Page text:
28 / 96
N/A N/A N/A Lin Yi-hsiung
2001-2002
9 / 23
147 / 897
28 / 319
N/A N/A Chen Shui-bian
2002
municipalities only
1 / 2
31 / 96
N/A N/A N/A Chen Shui-bian
2005
6 / 23
192 / 901
35 / 319
N/A N/A Chen Shui-bian
2006
municipalities only
1 / 2
33 / 96
N/A N/A N/A Chen Shui-bian
2009
4 / 17
128 / 587
34 / 211
N/A N/A Tsai Ing-wen
2010
municipalities only
2 / 5
130 / 314
N/A N/A
220 / 3,757
Tsai Ing-wen
2014
unified
13 / 22
291 / 906
54 / 204
194 / 2,137
390 / 7,836
Tsai Ing-wen
2018
unified
6 / 22
238 / 912
40 / 204
151 / 2,148
285 / 7,744
Tsai Ing-wen

National Assembly electionsEdit

Election Total seats won Total votes Share of votes Changes Party leader Status President
1991
66 / 325
2,036,271 23.3%  66 seats Huang Shin-chieh Minority Lee Teng-hui  
1996
127 / 334
3,121,423 29.9%  33 seats Shih Ming-teh Minority Lee Teng-hui  
2005
127 / 300
1,647,791 42.52%  28 seats Annette Lu Hsiu-lien Plurality Chen Shui-bian  

See alsoEdit

NotesEdit

Words in native languagesEdit

  1. ^ a b

ReferencesEdit

  1. ^ https://www.dpp.org.tw/en/about
  2. ^
    • "Democracy prevails in Taiwan". Taiwan News. 12 January 2020. Archived from the original on 14 January 2020. Retrieved 7 July 2020.
    • "With Tsai's Inauguration Over – The Work Begins". Taiwan Times. 21 May 2020. Archived from the original on 14 January 2020. Retrieved 7 July 2020.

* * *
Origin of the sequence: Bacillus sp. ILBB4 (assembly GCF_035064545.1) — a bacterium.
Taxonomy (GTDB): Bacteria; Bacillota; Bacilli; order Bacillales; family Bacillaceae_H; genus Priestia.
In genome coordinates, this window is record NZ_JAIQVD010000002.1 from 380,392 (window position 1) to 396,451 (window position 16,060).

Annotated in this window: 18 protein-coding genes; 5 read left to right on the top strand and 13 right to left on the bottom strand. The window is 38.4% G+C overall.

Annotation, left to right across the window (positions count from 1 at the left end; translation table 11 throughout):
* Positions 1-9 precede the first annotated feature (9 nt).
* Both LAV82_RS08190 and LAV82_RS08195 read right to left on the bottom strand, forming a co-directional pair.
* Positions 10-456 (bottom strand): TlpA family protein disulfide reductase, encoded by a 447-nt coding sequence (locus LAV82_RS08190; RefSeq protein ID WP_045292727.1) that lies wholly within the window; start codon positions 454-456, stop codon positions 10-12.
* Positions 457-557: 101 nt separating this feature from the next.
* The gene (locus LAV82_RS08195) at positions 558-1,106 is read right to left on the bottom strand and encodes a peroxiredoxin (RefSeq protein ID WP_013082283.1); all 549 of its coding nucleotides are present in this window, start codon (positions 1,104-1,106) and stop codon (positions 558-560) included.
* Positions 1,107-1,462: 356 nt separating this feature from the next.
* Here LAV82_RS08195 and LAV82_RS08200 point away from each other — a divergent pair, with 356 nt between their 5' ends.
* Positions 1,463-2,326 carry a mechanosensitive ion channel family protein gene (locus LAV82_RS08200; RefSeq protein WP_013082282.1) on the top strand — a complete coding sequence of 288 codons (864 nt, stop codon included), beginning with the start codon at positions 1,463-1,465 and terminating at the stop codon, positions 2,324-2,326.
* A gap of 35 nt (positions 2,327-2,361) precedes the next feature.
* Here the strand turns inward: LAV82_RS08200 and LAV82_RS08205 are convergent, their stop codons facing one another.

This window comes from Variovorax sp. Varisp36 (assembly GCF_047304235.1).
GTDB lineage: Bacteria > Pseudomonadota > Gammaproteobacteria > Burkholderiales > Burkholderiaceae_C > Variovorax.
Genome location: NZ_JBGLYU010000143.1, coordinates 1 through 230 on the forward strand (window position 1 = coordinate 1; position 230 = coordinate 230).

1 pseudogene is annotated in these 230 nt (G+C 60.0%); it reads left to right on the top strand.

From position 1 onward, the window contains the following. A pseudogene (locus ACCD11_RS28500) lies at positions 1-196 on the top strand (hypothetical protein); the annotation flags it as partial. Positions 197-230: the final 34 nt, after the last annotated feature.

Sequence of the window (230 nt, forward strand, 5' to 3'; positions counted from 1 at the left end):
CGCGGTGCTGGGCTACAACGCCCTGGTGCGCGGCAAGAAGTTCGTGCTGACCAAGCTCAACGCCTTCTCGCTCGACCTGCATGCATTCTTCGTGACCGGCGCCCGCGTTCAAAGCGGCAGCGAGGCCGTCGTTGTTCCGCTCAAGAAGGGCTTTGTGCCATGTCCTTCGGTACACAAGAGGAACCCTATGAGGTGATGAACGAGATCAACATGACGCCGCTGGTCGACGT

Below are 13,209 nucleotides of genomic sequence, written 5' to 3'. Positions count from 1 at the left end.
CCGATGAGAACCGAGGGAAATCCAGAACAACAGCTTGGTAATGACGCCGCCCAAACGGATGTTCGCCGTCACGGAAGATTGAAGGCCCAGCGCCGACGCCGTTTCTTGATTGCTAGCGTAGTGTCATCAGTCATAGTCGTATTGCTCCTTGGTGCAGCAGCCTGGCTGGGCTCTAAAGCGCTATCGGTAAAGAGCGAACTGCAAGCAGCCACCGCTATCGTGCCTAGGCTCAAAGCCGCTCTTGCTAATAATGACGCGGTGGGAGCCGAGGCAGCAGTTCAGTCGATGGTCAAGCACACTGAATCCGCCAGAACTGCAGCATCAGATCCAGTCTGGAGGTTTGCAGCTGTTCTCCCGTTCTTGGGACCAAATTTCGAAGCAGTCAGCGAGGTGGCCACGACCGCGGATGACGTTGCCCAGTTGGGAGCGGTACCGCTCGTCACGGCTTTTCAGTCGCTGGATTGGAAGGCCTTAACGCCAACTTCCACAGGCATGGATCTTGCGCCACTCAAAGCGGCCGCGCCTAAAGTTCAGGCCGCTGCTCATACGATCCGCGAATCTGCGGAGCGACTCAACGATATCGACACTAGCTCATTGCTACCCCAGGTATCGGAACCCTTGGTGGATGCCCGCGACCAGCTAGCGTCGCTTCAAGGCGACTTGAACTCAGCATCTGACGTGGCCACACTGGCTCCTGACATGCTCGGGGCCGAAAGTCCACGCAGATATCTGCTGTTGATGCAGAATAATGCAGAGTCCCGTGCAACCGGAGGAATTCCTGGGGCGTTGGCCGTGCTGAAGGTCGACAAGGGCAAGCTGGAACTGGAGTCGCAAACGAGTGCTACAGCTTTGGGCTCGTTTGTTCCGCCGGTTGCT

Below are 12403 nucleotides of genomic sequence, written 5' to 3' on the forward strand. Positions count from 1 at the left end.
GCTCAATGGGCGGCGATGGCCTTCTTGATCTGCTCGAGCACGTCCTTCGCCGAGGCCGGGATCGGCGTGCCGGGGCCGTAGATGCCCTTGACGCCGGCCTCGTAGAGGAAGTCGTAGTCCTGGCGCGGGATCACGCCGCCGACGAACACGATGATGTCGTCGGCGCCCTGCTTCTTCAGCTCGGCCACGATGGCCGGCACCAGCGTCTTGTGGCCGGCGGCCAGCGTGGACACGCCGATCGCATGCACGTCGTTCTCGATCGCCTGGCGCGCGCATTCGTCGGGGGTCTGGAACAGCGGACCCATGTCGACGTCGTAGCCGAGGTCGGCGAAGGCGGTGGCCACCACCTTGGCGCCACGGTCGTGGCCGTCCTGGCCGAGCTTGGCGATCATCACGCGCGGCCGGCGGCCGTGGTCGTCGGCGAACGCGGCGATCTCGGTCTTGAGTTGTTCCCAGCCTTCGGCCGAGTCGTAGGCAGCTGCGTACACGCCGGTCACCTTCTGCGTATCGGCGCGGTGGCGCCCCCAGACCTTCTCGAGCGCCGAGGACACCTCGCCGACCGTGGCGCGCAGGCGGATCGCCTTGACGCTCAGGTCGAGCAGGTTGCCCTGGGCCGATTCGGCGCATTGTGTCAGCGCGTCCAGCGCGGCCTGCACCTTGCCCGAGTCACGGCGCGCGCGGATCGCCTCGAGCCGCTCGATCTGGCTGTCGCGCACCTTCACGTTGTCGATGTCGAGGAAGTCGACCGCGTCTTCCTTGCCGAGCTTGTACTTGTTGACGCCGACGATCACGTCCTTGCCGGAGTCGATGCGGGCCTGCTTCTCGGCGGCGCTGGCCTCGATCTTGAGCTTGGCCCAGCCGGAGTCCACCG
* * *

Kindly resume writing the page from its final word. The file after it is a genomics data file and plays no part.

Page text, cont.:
3. ^ "Why Do Taiwanese Empathize With Hong Kong Protesters?". The News Lens. 20 November 2019. Archived from the original on 7 July 2020. Retrieved 7 July 2020.
  4. ^ "Progressives: Taiwan Would Like Your Attention". The Nation. 9 January 2020. Retrieved 7 July 2020.
  5. ^ a b Casey, Michael (June 12, 2016). "Time to Start Worrying about Taiwan". The National Interest. Retrieved February 9, 2018.
  6. ^ a b Taiwan International Review, Volume 5. Democratic Progressive Party of Taiwan, Mission in the United States. 1999. p. 13. The DPP resembles a cross - mix of Western social democratic and liberal values .
  7. ^ "Terry Glavin: Taiwan and its courageous leader a rare bright spot in our dreary COVID world". National Post. May 20, 2020. Retrieved June 19, 2020. President Tsai went into Wednesday’s ceremony with an approval rating of 70.3 per cent after besting her opponents in a landslide re-election in January, all the while quietly enduring Beijing’s subversive efforts to unseat her and Xi Jinping’s constant threats of war and occupation.The Taiwanese have been blessed with four years of Tsai’s avowedly liberal, mildly social-democratic and happily free-enterprise government.
  8. ^
  9. ^ a b "Hurry up: Taiwan's president has upset both business and workers". The Economist. May 26, 2018. Retrieved June 25, 2018.
  10. ^ "Viewing Taiwan From the Left". Jacobin magazine. 2020-01-10. Retrieved 2020-05-06. The Democratic Progressive Party, Taiwan’s major center-left party, emerged from the democracy movement.
  11. ^ "Populism comes to Taiwan in election focused on future relationship with China". The Conversation. January 10, 2020. Retrieved June 19, 2020. The DPP, on the other hand, is a centre-left party that pushes for Taiwanese autonomy from China and stays closer to the Americans.
  12. ^